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Poaching MOCs

bkprbkpr Texas, USAMember Posts: 295
edited June 2011 in Everything else LEGO
In the last few weeks of poking around I've come across many an impressive MOC. Really, really impressive.
Have Lego ever approached these MOCers to purchase these designs? There are really fantastic designs and builds that I'd imagine would have plenty of potential buyers.

For example:
Giant Sandcrawler:
Aliens Power Loader:[email protected]/3633383751/in/photostream/
Aliens APC:[email protected]/3601977484/in/photostream/

I realise there'd be licensing issues with Aliens and Star Wars (and a 10K brick count *might* be expensive set) but these are just things I'm interested in and would consider purchasing. I'm sure there are plenty of technic/city/other MOCs that are just as awesome, and they'd all use existing parts so no need to create new molds worth $250K.


  • StuBoyStuBoy New ZealandMember Posts: 623
    I believe the basic design of the Imperial Shuttle is from a fan MOC.

    Here's a Designer Video explaining it all:

    Not sure if he got any royalties.
  • Si_UKNZSi_UKNZ NZMember Posts: 4,179
    Not sure if he got any royalties.
    Darn well hope so. I've offten wondered about this too when Lego get inspiration from other peoples work. Dont get me wrong, I think it's great, but it does blur the lines a bit and make their designers job a lot easier.

  • YellowcastleYellowcastle Northern VirginiaAdministrator, Moderator Posts: 5,234
    Isn't there grumbling from a MOCer on the new SSD? And I remember hearing something about the Taj Mahal and it's blue line... And as for the fan-designed factory sets, they were mostly just OK in my eyes.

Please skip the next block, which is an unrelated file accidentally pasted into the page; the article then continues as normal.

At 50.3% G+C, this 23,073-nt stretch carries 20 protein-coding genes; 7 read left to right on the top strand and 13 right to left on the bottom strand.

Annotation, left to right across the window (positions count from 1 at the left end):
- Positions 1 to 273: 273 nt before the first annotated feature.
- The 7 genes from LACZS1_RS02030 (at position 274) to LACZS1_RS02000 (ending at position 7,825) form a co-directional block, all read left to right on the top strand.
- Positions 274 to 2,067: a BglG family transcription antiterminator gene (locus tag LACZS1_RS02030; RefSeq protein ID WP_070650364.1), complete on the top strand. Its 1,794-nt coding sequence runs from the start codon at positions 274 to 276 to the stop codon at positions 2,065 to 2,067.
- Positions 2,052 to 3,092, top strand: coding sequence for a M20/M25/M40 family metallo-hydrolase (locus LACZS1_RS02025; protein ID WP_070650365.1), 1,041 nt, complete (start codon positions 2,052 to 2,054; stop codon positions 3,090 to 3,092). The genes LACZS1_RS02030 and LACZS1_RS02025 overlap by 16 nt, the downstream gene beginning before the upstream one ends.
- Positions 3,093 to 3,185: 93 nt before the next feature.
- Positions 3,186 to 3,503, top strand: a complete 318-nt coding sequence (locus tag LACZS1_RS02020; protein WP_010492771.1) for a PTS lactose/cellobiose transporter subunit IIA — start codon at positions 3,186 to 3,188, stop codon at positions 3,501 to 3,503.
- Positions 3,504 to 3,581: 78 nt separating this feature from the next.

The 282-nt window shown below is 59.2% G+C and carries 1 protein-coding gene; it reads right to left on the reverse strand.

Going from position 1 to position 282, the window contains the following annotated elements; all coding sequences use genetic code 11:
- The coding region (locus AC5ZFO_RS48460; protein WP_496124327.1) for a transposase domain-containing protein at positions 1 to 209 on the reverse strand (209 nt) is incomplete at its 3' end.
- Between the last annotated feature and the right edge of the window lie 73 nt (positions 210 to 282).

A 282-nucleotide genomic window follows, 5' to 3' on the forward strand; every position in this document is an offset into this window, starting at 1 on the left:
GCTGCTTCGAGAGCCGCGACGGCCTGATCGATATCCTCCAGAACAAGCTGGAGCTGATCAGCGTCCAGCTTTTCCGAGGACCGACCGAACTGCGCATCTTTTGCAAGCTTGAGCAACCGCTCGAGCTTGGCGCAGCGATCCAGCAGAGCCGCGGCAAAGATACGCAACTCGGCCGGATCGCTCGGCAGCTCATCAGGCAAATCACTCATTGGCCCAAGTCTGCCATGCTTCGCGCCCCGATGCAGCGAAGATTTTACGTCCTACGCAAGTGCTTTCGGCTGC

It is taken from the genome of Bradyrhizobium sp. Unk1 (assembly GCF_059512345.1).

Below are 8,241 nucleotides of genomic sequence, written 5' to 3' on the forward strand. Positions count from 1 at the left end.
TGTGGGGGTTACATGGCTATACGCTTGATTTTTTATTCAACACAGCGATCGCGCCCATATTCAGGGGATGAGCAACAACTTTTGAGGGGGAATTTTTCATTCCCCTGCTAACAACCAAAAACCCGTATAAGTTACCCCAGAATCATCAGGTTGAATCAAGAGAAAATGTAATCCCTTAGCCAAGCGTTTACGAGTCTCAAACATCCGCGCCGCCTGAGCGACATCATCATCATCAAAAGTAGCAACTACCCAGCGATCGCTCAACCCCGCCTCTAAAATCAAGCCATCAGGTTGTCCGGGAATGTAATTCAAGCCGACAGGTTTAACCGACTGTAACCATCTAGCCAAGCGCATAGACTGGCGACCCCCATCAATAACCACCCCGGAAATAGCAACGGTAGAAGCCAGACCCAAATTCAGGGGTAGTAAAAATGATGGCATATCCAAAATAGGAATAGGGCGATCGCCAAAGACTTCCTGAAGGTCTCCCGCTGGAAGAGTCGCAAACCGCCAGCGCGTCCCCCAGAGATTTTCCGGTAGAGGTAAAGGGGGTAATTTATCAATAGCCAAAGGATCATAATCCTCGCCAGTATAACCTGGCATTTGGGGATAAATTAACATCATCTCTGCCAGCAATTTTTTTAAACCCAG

For the most part, I imagine TLG shuns all MOC submissions so that there is no concern should they convergently evolve a similar design. Does anyone know, though, if that also applies to building techniques?
  • davee123davee123 USAMember Posts: 842
    edited June 2011
    The first one that LEGO openly admitted to doing this was the 3739 Blacksmith Shop, which was initially designed by Dan Siskind (LEGO supposedly paid him pretty well):

    Since then, 10212 is the only set I know of that was "largely based" on an existing MOC design. However, LEGO has had a few other examples where they've done similar things:

    LEGO "hired" James Mathis (well known train builder) to design these sets, even though they weren't pre-existing MOCs:

    LEGO worked with Chris Giddens and Mark Sandlin to design these sets (designed in the STYLE of existing MOCs, but not after explicit MOCs):

    LEGO worked with Joe Meno, Stephan Sander, and Joe Evangelista to design this set (again, not a pre-existing MOC):

    A whole bunch of hobbyists worked on 10183 Hobby Train, which included quite a few designs.

    Eric Brok helped design the 2nd Modular Town compatible building, Market Street (sometimes arguably a Modular Town building in itself, since it was branded under "Factory"):

    And then there were several other "Factory" sets which were actually designed in a contest that LEGO held-- LEGO let kids (and adults) design sets with a limited palette (I think it was the LDD palette), and then produced the winning entries in sets:

    [edit]Oh, and there's even a Brick List for these (although I don't see the UCS shuttle in there, since I'm not sure how much LEGO publicized this one being based on an outside model...

  • YellowcastleYellowcastle Northern VirginiaAdministrator, Moderator Posts: 5,234
    ^ @davee123 - As always, you're the man. Thanks so much for the links and history.
  • bkprbkpr Texas, USAMember Posts: 295
    …so, the answer is yes :P
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